John Witte, Emory University School of Law on From Gospel to Law: The Lutheran Reformation and Its Impact on Legal Culture, Mark A. Noll and Tal Howard, eds., Protestantism? Reflections in Advance of the 500th Anniversary of the Protestant Reformation, 1517-2017, Forthcoming Emory Legal Studies Research Paper No. 14-308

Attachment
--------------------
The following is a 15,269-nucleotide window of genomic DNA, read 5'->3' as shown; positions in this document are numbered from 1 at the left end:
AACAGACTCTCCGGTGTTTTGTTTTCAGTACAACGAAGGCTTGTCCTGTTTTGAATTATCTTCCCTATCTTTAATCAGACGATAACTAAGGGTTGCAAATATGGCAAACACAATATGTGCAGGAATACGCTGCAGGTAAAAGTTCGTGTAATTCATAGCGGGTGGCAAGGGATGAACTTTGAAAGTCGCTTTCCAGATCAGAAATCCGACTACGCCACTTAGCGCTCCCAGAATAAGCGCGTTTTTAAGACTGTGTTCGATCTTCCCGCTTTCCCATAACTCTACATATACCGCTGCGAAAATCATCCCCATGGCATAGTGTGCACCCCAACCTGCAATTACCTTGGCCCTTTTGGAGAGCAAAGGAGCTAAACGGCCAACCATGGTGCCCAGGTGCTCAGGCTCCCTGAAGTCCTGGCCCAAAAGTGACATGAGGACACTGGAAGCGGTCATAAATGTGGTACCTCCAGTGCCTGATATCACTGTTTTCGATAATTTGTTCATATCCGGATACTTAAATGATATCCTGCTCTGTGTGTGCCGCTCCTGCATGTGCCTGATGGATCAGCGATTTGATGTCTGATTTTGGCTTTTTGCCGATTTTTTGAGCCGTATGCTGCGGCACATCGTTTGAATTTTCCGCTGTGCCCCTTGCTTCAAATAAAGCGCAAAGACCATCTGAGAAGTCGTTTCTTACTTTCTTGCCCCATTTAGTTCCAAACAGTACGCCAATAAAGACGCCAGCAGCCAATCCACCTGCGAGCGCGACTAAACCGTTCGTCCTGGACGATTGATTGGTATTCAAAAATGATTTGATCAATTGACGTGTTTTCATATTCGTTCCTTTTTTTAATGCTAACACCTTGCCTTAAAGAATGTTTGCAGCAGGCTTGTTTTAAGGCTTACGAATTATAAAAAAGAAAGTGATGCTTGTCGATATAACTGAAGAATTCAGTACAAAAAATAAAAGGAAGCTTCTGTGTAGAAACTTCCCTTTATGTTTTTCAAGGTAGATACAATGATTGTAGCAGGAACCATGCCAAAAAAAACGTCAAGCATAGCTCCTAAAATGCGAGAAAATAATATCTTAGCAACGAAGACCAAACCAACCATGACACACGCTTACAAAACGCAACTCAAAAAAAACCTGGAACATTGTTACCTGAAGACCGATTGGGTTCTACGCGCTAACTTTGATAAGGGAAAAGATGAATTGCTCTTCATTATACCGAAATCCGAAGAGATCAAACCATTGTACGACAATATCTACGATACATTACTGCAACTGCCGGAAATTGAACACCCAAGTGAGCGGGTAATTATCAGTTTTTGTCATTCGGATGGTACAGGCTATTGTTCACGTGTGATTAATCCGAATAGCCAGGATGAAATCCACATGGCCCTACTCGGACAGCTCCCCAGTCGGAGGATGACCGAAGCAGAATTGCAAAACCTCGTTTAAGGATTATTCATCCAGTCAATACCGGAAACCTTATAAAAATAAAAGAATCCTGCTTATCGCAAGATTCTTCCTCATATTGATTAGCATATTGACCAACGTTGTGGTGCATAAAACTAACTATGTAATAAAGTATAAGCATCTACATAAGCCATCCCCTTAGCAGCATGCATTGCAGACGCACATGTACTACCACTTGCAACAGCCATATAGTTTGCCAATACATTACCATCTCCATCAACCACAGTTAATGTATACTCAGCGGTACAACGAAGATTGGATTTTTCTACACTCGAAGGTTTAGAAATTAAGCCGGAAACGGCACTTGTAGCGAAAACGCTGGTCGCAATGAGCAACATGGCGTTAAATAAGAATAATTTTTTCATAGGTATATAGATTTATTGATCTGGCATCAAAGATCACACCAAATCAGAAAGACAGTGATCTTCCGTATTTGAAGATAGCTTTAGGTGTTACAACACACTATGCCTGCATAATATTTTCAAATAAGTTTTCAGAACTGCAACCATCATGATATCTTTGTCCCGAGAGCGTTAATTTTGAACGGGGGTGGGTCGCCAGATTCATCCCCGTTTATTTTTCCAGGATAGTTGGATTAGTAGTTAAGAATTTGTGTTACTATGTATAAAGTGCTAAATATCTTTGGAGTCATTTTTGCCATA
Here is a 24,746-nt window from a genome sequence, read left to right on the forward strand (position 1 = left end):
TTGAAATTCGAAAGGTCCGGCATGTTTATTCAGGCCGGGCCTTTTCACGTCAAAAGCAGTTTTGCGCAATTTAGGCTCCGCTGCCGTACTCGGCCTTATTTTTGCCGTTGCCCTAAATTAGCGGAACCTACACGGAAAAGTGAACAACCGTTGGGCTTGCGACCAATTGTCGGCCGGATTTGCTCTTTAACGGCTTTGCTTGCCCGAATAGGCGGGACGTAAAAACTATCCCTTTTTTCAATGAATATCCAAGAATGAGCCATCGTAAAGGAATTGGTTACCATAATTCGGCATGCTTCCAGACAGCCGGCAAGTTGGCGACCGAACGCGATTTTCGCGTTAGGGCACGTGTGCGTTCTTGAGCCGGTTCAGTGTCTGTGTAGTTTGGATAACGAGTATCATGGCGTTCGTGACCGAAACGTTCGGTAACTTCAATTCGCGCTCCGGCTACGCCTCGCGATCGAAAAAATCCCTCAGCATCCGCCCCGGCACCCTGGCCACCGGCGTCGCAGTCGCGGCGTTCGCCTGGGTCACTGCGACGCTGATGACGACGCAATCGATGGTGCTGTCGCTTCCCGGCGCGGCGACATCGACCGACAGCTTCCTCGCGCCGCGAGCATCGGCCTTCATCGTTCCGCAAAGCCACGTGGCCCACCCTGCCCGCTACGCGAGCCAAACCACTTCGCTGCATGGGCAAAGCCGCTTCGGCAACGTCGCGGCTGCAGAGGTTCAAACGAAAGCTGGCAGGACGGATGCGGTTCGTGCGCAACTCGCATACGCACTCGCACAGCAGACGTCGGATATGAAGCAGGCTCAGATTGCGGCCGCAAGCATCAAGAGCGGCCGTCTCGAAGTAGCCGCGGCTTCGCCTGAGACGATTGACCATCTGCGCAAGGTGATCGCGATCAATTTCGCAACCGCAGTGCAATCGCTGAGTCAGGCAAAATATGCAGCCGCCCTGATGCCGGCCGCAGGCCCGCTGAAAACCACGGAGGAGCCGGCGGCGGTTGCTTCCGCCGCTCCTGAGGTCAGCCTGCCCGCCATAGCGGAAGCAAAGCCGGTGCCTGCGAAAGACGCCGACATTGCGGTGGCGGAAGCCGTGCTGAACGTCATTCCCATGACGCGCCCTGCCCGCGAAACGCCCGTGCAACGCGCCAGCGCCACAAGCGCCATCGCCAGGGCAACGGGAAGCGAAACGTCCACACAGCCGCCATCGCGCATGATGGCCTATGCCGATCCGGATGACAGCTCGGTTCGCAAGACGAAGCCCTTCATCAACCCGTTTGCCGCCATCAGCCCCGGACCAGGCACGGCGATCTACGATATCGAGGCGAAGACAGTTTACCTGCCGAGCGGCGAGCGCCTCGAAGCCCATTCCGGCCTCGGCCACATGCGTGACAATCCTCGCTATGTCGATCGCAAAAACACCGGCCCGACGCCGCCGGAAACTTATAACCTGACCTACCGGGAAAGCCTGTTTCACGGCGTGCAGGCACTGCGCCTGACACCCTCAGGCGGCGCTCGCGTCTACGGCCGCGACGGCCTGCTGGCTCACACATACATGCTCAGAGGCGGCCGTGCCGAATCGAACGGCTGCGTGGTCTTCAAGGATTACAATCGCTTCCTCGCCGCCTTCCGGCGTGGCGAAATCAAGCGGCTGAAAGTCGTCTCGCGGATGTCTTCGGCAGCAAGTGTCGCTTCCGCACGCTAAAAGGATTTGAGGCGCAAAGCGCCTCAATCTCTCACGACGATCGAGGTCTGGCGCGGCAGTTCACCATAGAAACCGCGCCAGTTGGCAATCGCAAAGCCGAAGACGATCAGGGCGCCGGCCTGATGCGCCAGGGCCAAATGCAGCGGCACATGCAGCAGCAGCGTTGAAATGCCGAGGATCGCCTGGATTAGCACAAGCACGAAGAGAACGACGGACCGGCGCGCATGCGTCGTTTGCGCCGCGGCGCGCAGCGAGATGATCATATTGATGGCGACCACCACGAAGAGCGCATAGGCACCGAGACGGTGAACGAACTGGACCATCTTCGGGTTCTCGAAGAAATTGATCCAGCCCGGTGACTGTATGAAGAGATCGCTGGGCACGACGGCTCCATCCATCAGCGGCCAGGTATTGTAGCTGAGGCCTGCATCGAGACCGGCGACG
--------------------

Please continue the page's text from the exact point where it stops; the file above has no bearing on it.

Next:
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The Lutheran Reformation transformed not only theology and the church, but also law and the state. Despite Luther’s burning of the canon law books and his berating of lawyers as bad Christians, he soon realized that he needed both law and the legal profession to preserve his theological reforms, and to extend them into the realms of marriage, education, social welfare and more. Luther and his colleagues ultimately reconciled the new dialectics between Gospel and Law, church and state, spiritual life and temporal life through Luther’s complex two-kingdoms theory, which remains at the heart of Lutheran thought to this day. They ultimately synthesized their reforms of public and private life in hundreds of new confessions and catechisms, orders and ordinances, which still shape the laws and policies of Lutheran churches and states to this day.